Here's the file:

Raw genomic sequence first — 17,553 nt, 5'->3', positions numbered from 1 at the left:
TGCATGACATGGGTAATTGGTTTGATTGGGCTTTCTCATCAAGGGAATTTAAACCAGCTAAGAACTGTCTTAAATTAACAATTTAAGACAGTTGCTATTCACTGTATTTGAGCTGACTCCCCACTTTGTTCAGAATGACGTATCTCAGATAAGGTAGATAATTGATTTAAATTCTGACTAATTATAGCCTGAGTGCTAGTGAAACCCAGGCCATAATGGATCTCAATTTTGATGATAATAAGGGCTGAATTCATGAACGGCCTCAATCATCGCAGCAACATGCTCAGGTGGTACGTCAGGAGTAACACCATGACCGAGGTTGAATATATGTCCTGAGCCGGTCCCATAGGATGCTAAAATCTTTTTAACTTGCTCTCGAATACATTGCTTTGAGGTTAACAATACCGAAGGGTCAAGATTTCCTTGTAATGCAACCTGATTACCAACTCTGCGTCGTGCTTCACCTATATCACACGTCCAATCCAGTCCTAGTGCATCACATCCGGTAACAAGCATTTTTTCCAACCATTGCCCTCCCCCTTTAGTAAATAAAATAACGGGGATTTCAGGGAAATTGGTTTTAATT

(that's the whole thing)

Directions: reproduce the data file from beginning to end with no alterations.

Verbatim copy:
Raw genomic sequence first — 17,553 nt, 5'->3', positions numbered from 1 at the left:
TGCATGACATGGGTAATTGGTTTGATTGGGCTTTCTCATCAAGGGAATTTAAACCAGCTAAGAACTGTCTTAAATTAACAATTTAAGACAGTTGCTATTCACTGTATTTGAGCTGACTCCCCACTTTGTTCAGAATGACGTATCTCAGATAAGGTAGATAATTGATTTAAATTCTGACTAATTATAGCCTGAGTGCTAGTGAAACCCAGGCCATAATGGATCTCAATTTTGATGATAATAAGGGCTGAATTCATGAACGGCCTCAATCATCGCAGCAACATGCTCAGGTGGTACGTCAGGAGTAACACCATGACCGAGGTTGAATATATGTCCTGAGCCGGTCCCATAGGATGCTAAAATCTTTTTAACTTGCTCTCGAATACATTGCTTTGAGGTTAACAATACCGAAGGGTCAAGATTTCCTTGTAATGCAACCTGATTACCAACTCTGCGTCGTGCTTCACCTATATCACACGTCCAATCCAGTCCTAGTGCATCACATCCGGTAACAAGCATTTTTTCCAACCATTGCCCTCCCCCTTTAGTAAATAAAATAACGGGGATTTCAGGGAAATTGGTTTTAATT